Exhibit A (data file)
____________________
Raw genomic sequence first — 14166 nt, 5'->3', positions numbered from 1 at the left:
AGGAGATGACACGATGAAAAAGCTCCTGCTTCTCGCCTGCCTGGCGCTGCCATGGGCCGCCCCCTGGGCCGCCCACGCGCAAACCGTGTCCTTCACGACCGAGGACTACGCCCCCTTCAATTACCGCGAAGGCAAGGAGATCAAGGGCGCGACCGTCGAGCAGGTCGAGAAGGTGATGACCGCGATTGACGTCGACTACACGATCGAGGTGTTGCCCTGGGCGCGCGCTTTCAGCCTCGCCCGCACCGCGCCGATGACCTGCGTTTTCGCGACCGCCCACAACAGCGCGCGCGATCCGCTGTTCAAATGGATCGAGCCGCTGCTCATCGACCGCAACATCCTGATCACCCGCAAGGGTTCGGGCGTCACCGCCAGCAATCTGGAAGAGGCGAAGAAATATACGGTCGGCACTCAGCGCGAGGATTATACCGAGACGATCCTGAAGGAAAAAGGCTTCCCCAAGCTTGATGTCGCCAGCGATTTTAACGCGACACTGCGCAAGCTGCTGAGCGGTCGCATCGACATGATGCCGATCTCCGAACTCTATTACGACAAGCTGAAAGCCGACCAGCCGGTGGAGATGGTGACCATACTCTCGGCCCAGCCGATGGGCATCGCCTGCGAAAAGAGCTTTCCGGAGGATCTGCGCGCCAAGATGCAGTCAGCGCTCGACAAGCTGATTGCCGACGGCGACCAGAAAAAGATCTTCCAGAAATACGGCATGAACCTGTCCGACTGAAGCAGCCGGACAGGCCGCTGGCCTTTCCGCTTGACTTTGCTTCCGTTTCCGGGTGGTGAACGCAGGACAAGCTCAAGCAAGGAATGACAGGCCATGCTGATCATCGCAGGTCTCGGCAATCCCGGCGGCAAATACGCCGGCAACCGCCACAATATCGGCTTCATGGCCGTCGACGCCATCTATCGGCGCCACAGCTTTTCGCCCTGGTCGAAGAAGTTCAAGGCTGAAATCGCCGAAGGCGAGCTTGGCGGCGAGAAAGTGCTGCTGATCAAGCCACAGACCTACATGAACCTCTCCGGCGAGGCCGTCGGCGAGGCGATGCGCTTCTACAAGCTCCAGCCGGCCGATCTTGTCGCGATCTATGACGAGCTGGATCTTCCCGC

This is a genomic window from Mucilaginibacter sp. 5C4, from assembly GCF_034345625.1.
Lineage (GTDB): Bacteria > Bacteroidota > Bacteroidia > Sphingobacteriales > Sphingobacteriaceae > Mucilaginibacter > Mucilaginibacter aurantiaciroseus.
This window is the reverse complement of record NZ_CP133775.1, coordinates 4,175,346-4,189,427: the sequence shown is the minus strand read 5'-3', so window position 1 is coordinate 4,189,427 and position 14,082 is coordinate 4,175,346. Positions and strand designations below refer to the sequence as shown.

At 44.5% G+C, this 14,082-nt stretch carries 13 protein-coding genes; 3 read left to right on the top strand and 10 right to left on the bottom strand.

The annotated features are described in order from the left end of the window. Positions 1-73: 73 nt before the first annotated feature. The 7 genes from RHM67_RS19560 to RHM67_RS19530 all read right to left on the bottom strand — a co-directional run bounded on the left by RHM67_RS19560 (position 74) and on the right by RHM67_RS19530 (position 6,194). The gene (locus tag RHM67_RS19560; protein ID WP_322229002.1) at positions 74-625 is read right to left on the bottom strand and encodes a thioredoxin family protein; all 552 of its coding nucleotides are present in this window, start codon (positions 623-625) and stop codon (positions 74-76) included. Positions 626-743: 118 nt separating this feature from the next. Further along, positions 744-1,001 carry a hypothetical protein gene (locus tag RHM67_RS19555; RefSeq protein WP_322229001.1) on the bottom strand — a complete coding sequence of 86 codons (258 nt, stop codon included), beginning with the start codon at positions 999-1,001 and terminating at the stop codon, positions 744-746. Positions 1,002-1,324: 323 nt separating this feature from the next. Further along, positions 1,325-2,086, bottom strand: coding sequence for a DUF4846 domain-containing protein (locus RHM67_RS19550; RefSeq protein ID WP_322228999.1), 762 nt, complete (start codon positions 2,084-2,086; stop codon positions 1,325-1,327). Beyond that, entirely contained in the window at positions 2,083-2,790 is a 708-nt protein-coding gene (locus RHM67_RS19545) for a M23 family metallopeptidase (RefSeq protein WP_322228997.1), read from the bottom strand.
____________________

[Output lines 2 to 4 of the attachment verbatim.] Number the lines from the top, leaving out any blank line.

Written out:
AGGAGATGACACGATGAAAAAGCTCCTGCTTCTCGCCTGCCTGGCGCTGCCATGGGCCGCCCCCTGGGCCGCCCACGCGCAAACCGTGTCCTTCACGACCGAGGACTACGCCCCCTTCAATTACCGCGAAGGCAAGGAGATCAAGGGCGCGACCGTCGAGCAGGTCGAGAAGGTGATGACCGCGATTGACGTCGACTACACGATCGAGGTGTTGCCCTGGGCGCGCGCTTTCAGCCTCGCCCGCACCGCGCCGATGACCTGCGTTTTCGCGACCGCCCACAACAGCGCGCGCGATCCGCTGTTCAAATGGATCGAGCCGCTGCTCATCGACCGCAACATCCTGATCACCCGCAAGGGTTCGGGCGTCACCGCCAGCAATCTGGAAGAGGCGAAGAAATATACGGTCGGCACTCAGCGCGAGGATTATACCGAGACGATCCTGAAGGAAAAAGGCTTCCCCAAGCTTGATGTCGCCAGCGATTTTAACGCGACACTGCGCAAGCTGCTGAGCGGTCGCATCGACATGATGCCGATCTCCGAACTCTATTACGACAAGCTGAAAGCCGACCAGCCGGTGGAGATGGTGACCATACTCTCGGCCCAGCCGATGGGCATCGCCTGCGAAAAGAGCTTTCCGGAGGATCTGCGCGCCAAGATGCAGTCAGCGCTCGACAAGCTGATTGCCGACGGCGACCAGAAAAAGATCTTCCAGAAATACGGCATGAACCTGTCCGACTGAAGCAGCCGGACAGGCCGCTGGCCTTTCCGCTTGACTTTGCTTCCGTTTCCGGGTGGTGAACGCAGGACAAGCTCAAGCAAGGAATGACAGGCCATGCTGATCATCGCAGGTCTCGGCAATCCCGGCGGCAAATACGCCGGCAACCGCCACAATATCGGCTTCATGGCCGTCGACGCCATCTATCGGCGCCACAGCTTTTCGCCCTGGTCGAAGAAGTTCAAGGCTGAAATCGCCGAAGGCGAGCTTGGCGGCGAGAAAGTGCTGCTGATCAAGCCACAGACCTACATGAACCTCTCCGGCGAGGCCGTCGGCGAGGCGATGCGCTTCTACAAGCTCCAGCCGGCCGATCTTGTCGCGATCTATGACGAGCTGGATCTTCCCGC

This is a genomic window from Mucilaginibacter sp. 5C4, from assembly GCF_034345625.1.
Lineage (GTDB): Bacteria > Bacteroidota > Bacteroidia > Sphingobacteriales > Sphingobacteriaceae > Mucilaginibacter > Mucilaginibacter aurantiaciroseus.